Douglas Morris of Emerson’s alternative energy industry team shares some thoughts and experiences from the CERAWeek conference this week.
CERAWeek, led by Daniel Yergin, is an annual meeting of global energy industry leaders that was held this week in Houston, Texas USA. It’s a veritable “who’s who” of the industry with many prominent CEOs and global ministers in attendance. The theme of the meeting is “The Quest: Energy, Security and the Future of Economic Growth.” This is a nod to Mr. Yergin’s book, The Quest. (Here’s a link to a blog post I wrote last year about this book. I highly recommend it if you are in or do business with the energy industry.)
Listening to the recurring themes during the week reminded me of a famous movie from the 1960’s, The Graduate. Remember when the young Dustin Hoffman painfully mingled with business associates of his father during a graduation party? One man, eager to provide direction to the young college graduate cornered him and said, “Benjamin, I have one word for you—plastics.” If I happened to see the now more mature Mr. Hoffman this week, I would make an attempt to corner him and offer him sage advice, “Benjamin, I have one word, I mean, two words for you—shale gas.”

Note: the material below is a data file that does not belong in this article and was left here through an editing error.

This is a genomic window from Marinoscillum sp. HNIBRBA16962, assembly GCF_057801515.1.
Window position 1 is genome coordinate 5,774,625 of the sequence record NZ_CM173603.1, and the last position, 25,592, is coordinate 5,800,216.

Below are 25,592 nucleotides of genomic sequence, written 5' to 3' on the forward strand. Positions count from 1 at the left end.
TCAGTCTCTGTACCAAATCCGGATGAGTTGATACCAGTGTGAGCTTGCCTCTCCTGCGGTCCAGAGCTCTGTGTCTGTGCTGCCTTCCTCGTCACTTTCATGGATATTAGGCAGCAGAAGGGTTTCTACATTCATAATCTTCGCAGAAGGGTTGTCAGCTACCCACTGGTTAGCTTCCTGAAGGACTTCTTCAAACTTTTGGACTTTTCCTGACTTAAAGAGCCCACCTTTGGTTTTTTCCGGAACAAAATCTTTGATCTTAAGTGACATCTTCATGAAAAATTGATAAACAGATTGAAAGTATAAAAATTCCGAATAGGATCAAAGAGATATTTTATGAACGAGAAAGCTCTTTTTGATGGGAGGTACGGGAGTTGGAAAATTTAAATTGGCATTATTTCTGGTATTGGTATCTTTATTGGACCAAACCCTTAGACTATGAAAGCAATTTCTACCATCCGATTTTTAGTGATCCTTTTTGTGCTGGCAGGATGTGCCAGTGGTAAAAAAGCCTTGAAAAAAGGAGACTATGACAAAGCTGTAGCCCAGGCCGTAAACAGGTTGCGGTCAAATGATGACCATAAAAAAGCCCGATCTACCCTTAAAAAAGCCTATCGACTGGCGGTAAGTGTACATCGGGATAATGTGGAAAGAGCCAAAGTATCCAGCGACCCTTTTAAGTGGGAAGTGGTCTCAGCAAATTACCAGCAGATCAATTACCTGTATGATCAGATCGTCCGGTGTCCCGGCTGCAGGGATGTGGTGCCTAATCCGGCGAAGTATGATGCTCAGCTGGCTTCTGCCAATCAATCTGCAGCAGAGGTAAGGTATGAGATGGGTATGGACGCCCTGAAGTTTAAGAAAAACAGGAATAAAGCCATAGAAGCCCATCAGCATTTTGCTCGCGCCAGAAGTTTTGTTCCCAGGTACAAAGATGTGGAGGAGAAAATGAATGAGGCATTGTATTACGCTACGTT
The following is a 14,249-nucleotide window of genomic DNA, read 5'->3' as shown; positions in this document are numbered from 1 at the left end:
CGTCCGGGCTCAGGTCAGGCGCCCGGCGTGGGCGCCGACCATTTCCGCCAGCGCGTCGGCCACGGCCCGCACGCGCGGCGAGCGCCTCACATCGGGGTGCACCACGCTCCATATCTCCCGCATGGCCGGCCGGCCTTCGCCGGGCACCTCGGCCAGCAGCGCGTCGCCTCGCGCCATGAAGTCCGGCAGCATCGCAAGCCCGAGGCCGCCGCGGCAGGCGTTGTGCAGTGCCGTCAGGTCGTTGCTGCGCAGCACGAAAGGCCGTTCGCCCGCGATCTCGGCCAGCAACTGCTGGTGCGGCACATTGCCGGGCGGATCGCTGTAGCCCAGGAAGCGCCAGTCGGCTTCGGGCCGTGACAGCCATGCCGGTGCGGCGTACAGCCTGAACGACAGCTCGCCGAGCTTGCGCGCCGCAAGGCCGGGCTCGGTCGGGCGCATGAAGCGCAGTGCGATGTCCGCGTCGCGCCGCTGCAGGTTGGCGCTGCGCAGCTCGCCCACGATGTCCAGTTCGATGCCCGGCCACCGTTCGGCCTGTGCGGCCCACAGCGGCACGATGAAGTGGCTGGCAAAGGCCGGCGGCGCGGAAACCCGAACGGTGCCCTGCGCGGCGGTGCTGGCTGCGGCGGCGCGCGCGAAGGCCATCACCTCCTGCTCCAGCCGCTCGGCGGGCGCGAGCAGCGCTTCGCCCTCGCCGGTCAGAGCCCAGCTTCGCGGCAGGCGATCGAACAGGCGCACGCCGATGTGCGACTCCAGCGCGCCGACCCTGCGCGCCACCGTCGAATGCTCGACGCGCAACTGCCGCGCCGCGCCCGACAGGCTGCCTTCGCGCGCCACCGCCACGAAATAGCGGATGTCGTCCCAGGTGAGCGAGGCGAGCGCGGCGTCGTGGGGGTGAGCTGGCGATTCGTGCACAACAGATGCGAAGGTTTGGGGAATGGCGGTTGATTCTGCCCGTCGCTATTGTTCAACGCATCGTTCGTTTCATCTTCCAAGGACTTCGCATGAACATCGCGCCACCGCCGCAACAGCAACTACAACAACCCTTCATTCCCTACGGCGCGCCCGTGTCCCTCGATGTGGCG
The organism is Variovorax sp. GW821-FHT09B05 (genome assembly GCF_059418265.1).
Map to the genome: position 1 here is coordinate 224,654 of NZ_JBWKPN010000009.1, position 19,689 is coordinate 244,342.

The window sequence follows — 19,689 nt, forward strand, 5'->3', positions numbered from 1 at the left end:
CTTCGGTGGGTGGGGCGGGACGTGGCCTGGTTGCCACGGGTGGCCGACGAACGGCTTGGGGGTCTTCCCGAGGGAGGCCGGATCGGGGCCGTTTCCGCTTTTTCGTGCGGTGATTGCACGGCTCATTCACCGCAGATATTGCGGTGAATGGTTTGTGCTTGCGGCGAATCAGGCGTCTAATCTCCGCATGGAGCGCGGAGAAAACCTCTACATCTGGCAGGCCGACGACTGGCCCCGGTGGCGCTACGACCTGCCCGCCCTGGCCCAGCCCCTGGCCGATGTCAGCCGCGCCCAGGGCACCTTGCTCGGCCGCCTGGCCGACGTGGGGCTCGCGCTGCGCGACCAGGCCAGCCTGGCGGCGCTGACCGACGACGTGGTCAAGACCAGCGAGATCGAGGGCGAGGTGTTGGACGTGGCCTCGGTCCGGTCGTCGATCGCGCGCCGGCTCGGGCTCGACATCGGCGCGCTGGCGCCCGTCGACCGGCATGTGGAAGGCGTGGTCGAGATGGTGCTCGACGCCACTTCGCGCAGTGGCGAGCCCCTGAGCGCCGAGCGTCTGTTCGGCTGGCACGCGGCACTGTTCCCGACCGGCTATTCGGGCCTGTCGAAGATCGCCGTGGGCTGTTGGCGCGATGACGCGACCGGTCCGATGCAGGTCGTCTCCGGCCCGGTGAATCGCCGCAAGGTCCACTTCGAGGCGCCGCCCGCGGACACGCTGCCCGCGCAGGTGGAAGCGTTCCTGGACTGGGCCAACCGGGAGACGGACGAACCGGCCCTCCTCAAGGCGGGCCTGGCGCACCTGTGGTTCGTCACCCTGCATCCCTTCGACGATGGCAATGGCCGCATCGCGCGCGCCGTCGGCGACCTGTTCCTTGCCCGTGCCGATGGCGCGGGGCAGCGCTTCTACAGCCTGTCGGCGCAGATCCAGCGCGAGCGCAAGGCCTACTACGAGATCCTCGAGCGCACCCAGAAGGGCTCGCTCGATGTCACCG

It became very clear to me how shale gas is causing an inflection point in the industry on many different fronts, starting with the long-term cost curve of natural gas. With the huge supply of gas from shale, experts in the industry predict the price of gas to remain relatively inelastic far into the future. Just today, there was an article in the Wall Street Journal that discusses how cheap gas has become ($2.27 per 1,000 cubic feet as of today in New York trading). What a change from the 2000s where the price of gas on a chart looked more like sine wave!
There is so much gas that the country has done a complete 180 on liquefied natural gas (LNG). Just a few years ago, we were building LNG regas terminals to prepare for gas imports from Qatar. Now we have one export terminal approved with others lining up to gain approval to supply gas to the European and Asian LNG markets where gas trades at about $9 and $13 per 1,000 cubic feet respectively.
This week has been a wonderful experience. I look forward to watching how better certainty of natural gas cost manifests itself in the global petrochemical, power, transportation, and agriculture markets.